By Priscilla Salgado, Shaneeya Cooper, and Cindy Lovetro.
Taking a fall is never enjoyable. But if you’re an older adult, it can cause serious health issues and even take years off your life.
According to the Centers for Disease Control, falls are the leading cause of injuries (fatal and non-fatal) among people over 65. Falls lead to more than 800,000 hospitalizations a year. And 60% of falls occur in the home.
As we age we generally don’t have the same agility and flexibility we did when we were younger. Our bones lose strength and density (osteoporosis), making the consequences of a fall much more serious, including fractures and broken bones. Other health-related issues like vision impairment and low blood pressure (often caused by standing up too quickly) can contribute to a loss of balance, increasing the likelihood of falling.
And it’s not just the fall that causes problems. The resulting lack of mobility as a person recovers can reduce both the quality of life and the number of years of life one has left. It can lead to social isolation, depression and, potentially, the inability to continue living independently.
But falls are preventable and don’t need to be an inevitable part of aging. Here are some simple steps you can take to reduce the risk of falling.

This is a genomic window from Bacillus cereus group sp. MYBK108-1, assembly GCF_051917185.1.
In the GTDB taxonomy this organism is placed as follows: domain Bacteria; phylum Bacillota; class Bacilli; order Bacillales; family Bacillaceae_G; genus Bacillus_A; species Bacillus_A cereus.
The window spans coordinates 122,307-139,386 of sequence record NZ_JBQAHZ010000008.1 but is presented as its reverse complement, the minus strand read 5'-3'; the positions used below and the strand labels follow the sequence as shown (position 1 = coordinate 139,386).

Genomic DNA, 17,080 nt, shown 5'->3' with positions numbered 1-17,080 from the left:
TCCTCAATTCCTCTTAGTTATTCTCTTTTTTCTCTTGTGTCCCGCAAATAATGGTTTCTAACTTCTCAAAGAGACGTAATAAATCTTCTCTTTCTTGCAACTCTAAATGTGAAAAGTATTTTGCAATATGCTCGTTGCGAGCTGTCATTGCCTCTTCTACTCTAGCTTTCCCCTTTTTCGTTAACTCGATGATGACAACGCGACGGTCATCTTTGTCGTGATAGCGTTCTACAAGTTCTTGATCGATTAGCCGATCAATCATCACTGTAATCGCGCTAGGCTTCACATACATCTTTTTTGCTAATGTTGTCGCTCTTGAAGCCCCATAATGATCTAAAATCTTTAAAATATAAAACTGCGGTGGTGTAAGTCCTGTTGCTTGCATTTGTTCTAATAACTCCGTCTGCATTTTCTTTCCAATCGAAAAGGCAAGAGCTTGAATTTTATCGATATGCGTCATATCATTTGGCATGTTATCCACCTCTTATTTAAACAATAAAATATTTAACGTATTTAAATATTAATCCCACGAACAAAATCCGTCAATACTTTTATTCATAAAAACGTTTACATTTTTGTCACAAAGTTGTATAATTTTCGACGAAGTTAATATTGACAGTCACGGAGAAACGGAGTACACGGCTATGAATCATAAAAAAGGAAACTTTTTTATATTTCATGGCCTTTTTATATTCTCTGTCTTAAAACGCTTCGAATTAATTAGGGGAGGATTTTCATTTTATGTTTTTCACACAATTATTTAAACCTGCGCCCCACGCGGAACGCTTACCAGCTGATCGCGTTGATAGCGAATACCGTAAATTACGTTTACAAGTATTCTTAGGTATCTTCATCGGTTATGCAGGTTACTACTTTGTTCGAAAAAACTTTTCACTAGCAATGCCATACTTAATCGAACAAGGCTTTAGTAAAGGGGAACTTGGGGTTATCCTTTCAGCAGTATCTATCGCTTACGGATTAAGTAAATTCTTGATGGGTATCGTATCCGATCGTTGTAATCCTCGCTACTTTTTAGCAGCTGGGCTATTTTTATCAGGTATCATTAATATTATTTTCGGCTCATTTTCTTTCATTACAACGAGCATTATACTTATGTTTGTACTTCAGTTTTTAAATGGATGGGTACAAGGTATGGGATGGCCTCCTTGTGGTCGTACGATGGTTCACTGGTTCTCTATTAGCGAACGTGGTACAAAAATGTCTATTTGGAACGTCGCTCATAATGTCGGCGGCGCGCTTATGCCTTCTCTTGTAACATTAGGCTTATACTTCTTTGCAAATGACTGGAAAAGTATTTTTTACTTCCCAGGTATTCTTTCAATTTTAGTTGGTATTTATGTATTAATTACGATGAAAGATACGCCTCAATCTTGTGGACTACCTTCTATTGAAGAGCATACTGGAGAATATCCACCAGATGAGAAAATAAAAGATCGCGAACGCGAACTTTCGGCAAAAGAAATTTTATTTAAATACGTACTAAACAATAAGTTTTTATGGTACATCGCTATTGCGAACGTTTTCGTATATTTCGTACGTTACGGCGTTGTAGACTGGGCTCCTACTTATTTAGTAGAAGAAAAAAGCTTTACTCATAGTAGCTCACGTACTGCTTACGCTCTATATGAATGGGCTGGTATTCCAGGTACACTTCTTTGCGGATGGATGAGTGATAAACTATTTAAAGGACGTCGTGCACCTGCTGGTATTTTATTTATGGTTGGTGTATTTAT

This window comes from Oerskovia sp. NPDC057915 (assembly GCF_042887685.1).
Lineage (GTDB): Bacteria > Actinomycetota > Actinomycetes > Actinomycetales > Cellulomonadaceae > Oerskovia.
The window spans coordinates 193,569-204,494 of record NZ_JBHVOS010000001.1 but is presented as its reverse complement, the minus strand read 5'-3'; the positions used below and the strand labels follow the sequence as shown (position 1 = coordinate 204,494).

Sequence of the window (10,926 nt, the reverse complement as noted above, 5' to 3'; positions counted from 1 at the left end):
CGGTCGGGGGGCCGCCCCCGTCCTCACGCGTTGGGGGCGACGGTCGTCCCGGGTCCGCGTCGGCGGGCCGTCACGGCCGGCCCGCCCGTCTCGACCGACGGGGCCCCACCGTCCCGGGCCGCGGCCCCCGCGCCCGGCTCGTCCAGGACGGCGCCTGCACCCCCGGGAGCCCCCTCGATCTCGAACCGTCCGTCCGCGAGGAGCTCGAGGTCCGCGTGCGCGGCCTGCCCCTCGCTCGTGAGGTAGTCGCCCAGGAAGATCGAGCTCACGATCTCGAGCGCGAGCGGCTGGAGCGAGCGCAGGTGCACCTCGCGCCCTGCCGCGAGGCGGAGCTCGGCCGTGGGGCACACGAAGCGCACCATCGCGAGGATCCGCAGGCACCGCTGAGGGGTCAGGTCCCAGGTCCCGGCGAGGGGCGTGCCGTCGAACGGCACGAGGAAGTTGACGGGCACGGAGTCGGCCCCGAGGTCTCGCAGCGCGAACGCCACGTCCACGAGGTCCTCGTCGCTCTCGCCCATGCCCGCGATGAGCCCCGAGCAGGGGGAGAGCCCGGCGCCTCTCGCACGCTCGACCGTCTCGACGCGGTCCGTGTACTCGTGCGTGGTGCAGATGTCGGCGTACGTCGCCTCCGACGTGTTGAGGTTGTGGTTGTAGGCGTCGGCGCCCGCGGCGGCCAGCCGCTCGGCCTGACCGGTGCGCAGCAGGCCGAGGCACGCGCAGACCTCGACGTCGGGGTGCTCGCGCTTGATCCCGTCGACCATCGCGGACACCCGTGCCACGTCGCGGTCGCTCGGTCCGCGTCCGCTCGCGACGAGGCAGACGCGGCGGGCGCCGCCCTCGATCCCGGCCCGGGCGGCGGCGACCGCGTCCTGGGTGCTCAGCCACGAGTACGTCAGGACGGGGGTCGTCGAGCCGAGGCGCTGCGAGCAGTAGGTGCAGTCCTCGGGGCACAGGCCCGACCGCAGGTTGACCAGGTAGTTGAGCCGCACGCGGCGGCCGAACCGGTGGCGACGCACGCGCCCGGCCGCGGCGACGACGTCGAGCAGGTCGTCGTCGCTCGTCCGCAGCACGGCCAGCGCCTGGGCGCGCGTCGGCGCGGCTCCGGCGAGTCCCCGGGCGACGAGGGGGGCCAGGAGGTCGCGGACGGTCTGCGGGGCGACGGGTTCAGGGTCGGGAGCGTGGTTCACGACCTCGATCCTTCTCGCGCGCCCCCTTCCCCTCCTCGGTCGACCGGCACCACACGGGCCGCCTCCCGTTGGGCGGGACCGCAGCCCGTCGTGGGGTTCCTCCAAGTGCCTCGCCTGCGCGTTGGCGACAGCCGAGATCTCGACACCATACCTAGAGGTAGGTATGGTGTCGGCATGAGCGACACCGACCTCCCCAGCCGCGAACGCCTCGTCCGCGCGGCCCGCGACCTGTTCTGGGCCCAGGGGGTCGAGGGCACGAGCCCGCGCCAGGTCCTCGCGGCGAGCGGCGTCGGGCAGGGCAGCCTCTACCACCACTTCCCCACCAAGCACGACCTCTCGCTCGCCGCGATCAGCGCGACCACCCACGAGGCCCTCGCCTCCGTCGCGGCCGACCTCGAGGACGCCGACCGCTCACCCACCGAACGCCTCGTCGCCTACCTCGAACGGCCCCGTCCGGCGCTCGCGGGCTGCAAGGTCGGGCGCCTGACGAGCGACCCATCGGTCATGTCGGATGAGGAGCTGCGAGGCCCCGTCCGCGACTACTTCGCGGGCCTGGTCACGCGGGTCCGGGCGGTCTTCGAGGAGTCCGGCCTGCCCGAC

Around the house:
• Keep paths clear of clutter, including electrical cords, shoes and papers.
• Get rid of throw rugs or use double-stick tape to secure them to the floor.
• Install grab bars in the bathtub and consider a shower bench. Place non-slip mats in the tub and on the bathroom floor.
• Use nightlights so you can see where you’re going after dark.
• Make sure there are sturdy handrails on all stairways.
In your daily routine:
• Wear sensible footwear. Shoes should fit properly and have a good tread to give you traction. Avoid slippers with no back—they’re not a good idea!
• Don’t let a fear of falling limit your activity. Walk regularly and do gentle exercises (like tai chi) that strengthen your legs and improve balance. Look online or check with your local community center about exercise classes for seniors.
• Consider a medical alert button that can be worn on the wrist or around the neck. These devices allow you to summon help immediately if you fall or suffer an injury.
• Contact the local nonprofit Lifespan, which can connect you with resources to support a healthy lifestyle.
Most importantly, tell your doctor if you’ve fallen or are experiencing dizziness or a lack of balance. He or she can assess the situation, provide appropriate treatment and refer you to a physical or occupational therapist if warranted.
By taking the proper steps you can stay healthy while staying on your feet!